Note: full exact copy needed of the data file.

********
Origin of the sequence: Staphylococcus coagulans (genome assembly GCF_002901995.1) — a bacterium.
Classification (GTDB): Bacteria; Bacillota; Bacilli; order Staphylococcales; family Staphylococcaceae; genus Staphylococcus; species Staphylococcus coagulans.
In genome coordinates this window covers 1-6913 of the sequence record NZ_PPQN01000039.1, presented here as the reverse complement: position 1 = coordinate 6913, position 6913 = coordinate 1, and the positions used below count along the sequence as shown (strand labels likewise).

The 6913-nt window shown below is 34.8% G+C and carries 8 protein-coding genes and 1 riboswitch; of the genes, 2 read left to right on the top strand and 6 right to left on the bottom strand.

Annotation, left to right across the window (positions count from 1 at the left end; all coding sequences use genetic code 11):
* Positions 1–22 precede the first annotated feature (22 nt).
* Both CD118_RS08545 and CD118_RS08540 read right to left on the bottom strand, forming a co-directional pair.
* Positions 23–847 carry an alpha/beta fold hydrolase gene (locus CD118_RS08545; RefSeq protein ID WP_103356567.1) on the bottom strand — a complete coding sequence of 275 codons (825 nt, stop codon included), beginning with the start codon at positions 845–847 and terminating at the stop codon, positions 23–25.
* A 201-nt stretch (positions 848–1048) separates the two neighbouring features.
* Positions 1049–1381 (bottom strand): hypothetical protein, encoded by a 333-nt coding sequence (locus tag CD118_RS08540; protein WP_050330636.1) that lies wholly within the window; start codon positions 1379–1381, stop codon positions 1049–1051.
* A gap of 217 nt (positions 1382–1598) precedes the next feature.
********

Origin of the sequence: Staphylococcus coagulans (genome assembly GCF_002901995.1) — a bacterium.
Classification (GTDB): Bacteria; Bacillota; Bacilli; order Staphylococcales; family Staphylococcaceae; genus Staphylococcus; species Staphylococcus coagulans.
In genome coordinates this window covers 1-6913 of the sequence record NZ_PPQN01000039.1, presented here as the reverse complement: position 1 = coordinate 6913, position 6913 = coordinate 1, and the positions used below count along the sequence as shown (strand labels likewise).

The 6913-nt window shown below is 34.8% G+C and carries 8 protein-coding genes and 1 riboswitch; of the genes, 2 read left to right on the top strand and 6 right to left on the bottom strand.

Annotation, left to right across the window (positions count from 1 at the left end; all coding sequences use genetic code 11):
* Positions 1–22 precede the first annotated feature (22 nt).
* Both CD118_RS08545 and CD118_RS08540 read right to left on the bottom strand, forming a co-directional pair.
* Positions 23–847 carry an alpha/beta fold hydrolase gene (locus CD118_RS08545; RefSeq protein ID WP_103356567.1) on the bottom strand — a complete coding sequence of 275 codons (825 nt, stop codon included), beginning with the start codon at positions 845–847 and terminating at the stop codon, positions 23–25.
* A 201-nt stretch (positions 848–1048) separates the two neighbouring features.
* Positions 1049–1381 (bottom strand): hypothetical protein, encoded by a 333-nt coding sequence (locus tag CD118_RS08540; protein WP_050330636.1) that lies wholly within the window; start codon positions 1379–1381, stop codon positions 1049–1051.
* A gap of 217 nt (positions 1382–1598) precedes the next feature.